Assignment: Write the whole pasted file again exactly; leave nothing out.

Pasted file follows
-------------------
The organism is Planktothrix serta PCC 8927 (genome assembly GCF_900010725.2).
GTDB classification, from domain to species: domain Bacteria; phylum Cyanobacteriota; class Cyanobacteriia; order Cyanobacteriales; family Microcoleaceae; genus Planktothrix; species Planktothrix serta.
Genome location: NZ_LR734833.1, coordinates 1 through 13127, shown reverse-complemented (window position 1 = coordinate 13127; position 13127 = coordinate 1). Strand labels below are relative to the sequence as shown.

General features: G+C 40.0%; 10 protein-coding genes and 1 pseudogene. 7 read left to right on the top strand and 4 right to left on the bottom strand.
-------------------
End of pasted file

The organism is Planktothrix serta PCC 8927 (genome assembly GCF_900010725.2).
GTDB classification, from domain to species: domain Bacteria; phylum Cyanobacteriota; class Cyanobacteriia; order Cyanobacteriales; family Microcoleaceae; genus Planktothrix; species Planktothrix serta.
Genome location: NZ_LR734833.1, coordinates 1 through 13127, shown reverse-complemented (window position 1 = coordinate 13127; position 13127 = coordinate 1). Strand labels below are relative to the sequence as shown.

General features: G+C 40.0%; 10 protein-coding genes and 1 pseudogene. 7 read left to right on the top strand and 4 right to left on the bottom strand.